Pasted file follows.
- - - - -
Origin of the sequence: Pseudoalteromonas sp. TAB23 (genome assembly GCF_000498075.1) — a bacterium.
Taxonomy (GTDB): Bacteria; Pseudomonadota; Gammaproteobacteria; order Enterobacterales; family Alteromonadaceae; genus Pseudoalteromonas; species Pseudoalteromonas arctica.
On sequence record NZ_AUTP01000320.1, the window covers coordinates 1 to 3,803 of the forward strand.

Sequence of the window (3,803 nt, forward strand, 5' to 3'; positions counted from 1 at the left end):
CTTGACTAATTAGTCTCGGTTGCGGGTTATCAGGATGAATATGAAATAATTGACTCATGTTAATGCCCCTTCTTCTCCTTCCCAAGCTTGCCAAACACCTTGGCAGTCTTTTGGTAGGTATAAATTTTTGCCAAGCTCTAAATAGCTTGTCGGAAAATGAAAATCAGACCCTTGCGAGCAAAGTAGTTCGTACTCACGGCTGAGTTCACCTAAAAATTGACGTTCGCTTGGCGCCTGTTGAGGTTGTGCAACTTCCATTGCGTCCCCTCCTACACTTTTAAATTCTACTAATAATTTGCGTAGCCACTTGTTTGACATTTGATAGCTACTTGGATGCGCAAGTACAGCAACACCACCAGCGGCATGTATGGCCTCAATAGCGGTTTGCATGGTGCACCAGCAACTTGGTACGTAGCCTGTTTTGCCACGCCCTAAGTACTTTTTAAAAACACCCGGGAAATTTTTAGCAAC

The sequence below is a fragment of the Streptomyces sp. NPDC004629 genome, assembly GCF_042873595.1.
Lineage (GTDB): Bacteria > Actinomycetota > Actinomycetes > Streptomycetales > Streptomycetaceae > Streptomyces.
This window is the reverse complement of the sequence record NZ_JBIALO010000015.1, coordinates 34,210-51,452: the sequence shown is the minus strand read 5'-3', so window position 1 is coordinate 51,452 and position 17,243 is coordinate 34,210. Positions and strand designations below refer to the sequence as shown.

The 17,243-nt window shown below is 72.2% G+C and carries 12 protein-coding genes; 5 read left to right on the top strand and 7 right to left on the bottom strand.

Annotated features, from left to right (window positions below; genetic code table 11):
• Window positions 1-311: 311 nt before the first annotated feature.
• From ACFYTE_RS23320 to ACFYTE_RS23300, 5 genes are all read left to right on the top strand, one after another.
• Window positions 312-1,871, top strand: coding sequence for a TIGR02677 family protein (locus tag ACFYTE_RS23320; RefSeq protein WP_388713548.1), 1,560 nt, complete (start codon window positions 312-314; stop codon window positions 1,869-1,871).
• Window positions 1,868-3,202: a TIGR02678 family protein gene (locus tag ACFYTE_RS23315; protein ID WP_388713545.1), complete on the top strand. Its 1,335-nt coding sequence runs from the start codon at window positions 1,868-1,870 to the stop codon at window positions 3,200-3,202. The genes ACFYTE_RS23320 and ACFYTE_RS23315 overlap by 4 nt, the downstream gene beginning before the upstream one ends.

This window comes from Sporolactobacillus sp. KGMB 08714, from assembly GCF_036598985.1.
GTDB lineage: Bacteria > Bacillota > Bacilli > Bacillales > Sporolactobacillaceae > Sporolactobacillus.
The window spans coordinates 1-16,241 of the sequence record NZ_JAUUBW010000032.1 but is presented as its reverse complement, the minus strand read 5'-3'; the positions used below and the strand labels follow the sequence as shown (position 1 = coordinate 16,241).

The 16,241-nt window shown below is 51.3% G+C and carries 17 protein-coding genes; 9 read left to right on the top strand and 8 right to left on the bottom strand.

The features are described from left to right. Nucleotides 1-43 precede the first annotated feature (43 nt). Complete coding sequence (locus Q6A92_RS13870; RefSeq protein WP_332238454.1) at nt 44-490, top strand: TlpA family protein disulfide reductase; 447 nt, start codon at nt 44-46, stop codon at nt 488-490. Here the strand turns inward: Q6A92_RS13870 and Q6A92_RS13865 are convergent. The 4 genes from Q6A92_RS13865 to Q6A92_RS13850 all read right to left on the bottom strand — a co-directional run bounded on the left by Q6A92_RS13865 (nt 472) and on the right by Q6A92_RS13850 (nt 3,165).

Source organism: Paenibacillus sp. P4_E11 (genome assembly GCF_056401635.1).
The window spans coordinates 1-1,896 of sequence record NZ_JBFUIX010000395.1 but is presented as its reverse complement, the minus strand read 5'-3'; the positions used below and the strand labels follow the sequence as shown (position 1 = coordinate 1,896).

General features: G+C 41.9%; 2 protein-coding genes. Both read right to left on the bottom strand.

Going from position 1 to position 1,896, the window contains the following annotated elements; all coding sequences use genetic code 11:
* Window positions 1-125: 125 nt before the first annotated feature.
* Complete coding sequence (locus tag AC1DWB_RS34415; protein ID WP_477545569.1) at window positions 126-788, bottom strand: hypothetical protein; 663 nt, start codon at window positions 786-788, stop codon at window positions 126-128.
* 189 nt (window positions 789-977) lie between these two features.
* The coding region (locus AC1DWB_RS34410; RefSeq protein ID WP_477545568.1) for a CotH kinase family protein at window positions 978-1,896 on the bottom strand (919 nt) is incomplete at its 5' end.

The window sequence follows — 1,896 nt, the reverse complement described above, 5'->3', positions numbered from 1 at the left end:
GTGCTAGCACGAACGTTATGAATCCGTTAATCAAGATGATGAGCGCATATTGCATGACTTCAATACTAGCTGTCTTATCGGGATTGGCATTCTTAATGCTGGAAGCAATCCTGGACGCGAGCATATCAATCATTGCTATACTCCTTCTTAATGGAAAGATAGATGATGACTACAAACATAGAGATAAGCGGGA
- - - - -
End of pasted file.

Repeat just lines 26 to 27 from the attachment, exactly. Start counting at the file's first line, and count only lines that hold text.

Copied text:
* 189 nt (window positions 789-977) lie between these two features.
* The coding region (locus AC1DWB_RS34410; RefSeq protein ID WP_477545568.1) for a CotH kinase family protein at window positions 978-1,896 on the bottom strand (919 nt) is incomplete at its 5' end.